Ants & Grasshoppers – an Aesop’s Financial FableJuly 9th, 2021 by Jim Allen
Aesop was a Greek storyteller who lived 2500 years ago and is known for his “Fables” or short stories that usually have some moral associated with them. While many of what are now considered “Aesop’s Fables” are nothing like what was originally told, the morals behind the stories still have relevance today.
One of the Fables that has a moral relating to money and work is “The Ants & The Grasshopper.” It goes something like this:
One bright fall day, a family of ants were bustling about in the bright sunshine drying out the grain they had gathered all summer, when a starving Grasshopper, his fiddle under his arm, came up and begged for a bite to eat.
“What!” cried the Ants in surprise, haven’t you stored anything away for the winter? What have you been doing all summer? “I didn’t have time to store up any food,” whined the Grasshopper “because I was so busy making music and enjoying the sunshine that before I knew it summer was gone.”
The Ants shrugged their shoulders in disgust and turned their back on the Grasshopper and went back to work. “Making music, were you?” they cried, “there is a time for work and a time for play!”
If looking at this story in the context of saving money, there is some relevance even 2,500 years later. The moral is that the Grasshopper lived for the day and didn’t plan for the future. The Ants, on the other hand, planned for the future but didn’t stop to enjoy the present. During the financial crisis of 2007 to 2009, we saw prime examples of countries that had acted just like the Grasshopper and the Ants. Countries like Greece and Spain had built economies that didn’t have any kind of reserves and needed the booming economy to continue indefinitely. When the financial crisis hit, they had to go hat in hand to Antlike countries, such as Germany or Japan for help. Germany had a strong economy because they focused on savings and fiscal restraint.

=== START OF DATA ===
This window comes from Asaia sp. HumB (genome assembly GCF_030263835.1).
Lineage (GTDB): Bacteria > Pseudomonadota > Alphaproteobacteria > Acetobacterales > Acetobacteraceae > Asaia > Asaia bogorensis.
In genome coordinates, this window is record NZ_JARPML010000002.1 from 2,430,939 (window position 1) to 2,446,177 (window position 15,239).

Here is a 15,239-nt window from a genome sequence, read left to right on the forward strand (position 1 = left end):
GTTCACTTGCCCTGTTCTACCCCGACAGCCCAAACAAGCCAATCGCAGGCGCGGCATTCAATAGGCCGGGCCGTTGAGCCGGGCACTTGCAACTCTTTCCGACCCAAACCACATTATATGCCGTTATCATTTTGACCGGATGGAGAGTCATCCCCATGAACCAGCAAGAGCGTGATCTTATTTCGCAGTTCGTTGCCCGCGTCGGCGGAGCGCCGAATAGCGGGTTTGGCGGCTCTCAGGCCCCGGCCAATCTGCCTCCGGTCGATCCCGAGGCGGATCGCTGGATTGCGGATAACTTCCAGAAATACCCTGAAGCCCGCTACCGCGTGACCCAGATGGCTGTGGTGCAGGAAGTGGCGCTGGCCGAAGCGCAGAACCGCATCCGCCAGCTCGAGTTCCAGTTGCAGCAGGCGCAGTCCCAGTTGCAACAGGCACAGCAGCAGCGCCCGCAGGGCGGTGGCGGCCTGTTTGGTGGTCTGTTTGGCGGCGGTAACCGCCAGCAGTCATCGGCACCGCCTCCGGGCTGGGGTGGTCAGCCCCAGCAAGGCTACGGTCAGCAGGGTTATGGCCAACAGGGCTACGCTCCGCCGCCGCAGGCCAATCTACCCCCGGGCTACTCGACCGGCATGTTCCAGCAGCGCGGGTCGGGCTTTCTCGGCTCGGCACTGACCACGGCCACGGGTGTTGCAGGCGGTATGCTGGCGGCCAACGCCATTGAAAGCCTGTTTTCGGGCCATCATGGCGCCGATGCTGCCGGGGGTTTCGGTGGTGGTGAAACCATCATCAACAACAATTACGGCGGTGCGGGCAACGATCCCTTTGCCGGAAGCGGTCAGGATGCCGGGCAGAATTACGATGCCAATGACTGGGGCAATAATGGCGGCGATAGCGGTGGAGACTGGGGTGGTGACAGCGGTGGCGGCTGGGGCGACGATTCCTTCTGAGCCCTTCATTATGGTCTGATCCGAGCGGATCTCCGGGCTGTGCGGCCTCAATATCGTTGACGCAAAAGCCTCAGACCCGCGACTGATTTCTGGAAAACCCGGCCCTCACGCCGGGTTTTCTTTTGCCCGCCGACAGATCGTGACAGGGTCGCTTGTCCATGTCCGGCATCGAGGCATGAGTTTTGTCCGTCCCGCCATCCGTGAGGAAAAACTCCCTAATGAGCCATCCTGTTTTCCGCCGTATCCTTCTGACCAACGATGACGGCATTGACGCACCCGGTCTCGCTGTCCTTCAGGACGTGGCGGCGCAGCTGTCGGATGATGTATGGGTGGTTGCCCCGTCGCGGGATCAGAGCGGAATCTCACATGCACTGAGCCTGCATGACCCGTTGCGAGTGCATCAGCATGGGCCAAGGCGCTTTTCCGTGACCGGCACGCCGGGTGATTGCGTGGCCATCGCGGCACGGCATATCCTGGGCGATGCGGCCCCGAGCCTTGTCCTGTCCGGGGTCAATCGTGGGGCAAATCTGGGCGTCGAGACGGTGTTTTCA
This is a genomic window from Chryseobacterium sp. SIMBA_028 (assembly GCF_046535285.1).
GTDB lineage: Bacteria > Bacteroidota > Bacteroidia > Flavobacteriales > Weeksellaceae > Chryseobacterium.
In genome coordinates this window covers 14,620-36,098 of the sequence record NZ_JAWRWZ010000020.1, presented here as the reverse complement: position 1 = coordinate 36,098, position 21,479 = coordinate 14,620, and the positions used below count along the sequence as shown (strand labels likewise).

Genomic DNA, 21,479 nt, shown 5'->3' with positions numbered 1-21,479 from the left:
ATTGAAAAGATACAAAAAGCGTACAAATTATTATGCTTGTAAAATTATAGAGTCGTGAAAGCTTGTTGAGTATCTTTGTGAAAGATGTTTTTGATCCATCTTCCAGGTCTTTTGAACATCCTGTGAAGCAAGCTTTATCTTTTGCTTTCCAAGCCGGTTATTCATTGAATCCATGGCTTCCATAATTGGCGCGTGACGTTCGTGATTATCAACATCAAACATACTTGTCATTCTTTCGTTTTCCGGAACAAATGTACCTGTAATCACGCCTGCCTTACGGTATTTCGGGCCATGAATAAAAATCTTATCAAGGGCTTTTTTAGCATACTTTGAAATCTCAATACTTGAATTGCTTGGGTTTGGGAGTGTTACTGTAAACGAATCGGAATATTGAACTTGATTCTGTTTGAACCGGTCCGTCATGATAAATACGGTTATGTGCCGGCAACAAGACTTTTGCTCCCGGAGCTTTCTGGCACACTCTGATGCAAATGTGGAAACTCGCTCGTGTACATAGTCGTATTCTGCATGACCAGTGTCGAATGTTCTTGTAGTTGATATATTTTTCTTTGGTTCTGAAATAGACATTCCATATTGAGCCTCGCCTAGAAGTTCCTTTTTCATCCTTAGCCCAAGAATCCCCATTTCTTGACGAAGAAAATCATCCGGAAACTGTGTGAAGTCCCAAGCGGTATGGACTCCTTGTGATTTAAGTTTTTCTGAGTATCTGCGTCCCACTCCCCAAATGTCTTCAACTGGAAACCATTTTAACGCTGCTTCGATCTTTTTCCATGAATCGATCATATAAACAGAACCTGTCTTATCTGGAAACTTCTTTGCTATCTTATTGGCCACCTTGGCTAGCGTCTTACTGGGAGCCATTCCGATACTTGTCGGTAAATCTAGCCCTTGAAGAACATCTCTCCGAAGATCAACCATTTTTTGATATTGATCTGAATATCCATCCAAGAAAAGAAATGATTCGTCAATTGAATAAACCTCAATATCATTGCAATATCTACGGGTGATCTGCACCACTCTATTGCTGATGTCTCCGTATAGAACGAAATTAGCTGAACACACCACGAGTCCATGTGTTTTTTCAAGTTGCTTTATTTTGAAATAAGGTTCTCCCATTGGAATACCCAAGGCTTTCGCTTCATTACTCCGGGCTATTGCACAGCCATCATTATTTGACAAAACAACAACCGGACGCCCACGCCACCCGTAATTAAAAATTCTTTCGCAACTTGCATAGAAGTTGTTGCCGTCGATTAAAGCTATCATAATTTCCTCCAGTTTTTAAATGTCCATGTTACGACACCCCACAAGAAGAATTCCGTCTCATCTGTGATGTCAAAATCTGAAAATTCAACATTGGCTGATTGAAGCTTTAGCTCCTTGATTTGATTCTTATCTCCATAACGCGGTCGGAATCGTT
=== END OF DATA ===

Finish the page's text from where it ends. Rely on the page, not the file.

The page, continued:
We see examples of Ants & Grasshoppers in our firm every day. Some clients are making good money today and enjoy it by traveling and buying “toys” like boats, cars, jewelry and homes. They can afford to live the lifestyle and spend the money as long as it keeps flowing in. Unfortunately, sometimes fall and winter happens to these “Grasshoppers” and the breadwinner gets job eliminated or disabled, and the income is now gone. This is when they wish they had been more like Ants.
On the other hand, we also see “Ant” clients who scrimp and save for that rainy day that never comes. They have deprived themselves of any joy from their hard work because of their fear of not having anything to fall back on in the future.
While clearly, the Grasshopper’s approach is foolhardy and it came back to bite him, the Ant’s approach also isn’t optimal. What if the Ants spend their entire lives collecting all this grain “saving up for a rainy day” and then are eaten by a hungry anteater or bear? All of that work and effort is for naught. “Ant” type personalities should keep in mind another proverb: “All work and no play makes Jack a dull boy.” Our experience is that people who have lived their lives like ants, saving everything for retirement, do not suddenly become Grasshoppers and spend their funds. They have been so ingrained in savings and depriving themselves that they end up having a miserable retirement experience.
So neither the Ant nor the Grasshopper approach is the right one. A blending of the two makes the most sense. So to continue with our insect theme, maybe we should model ourselves after the Spider.
Spiders work very hard weaving their webs, and they are persistent. If the web breaks, they just start building it again. Think of the “itsy bitsy spider” story. So while spiders work diligently, once the web is spun, they can relax and wait to reap the rewards of their hard work. Spiders are also very wise, spinning their webs near places that attract other insects like a light that attracts moths.
So, when it comes to your finances, be neither like the Grasshopper nor the Ant, but more like the smart and diligent spider. At Anchor Bay Capital, we specialize in helping transition to a successful retirement. If you would like to meet with us for a complimentary retirement analysis, please contact us.
Jim Allen, CFP, ChFC, EA, CDFA is President, Sr. Advisor and a Principal at Anchor Bay Capital. In addition to his 30+ years of financial planning experience and his professional credentials, he holds a Master’s Degree in Financial Planning and is a former instructor in the CFP program at the University of California Irvine. He is also the co-author of the book “The Tools & Techniques of Charitable Planning.” Jim can be reached at [email protected]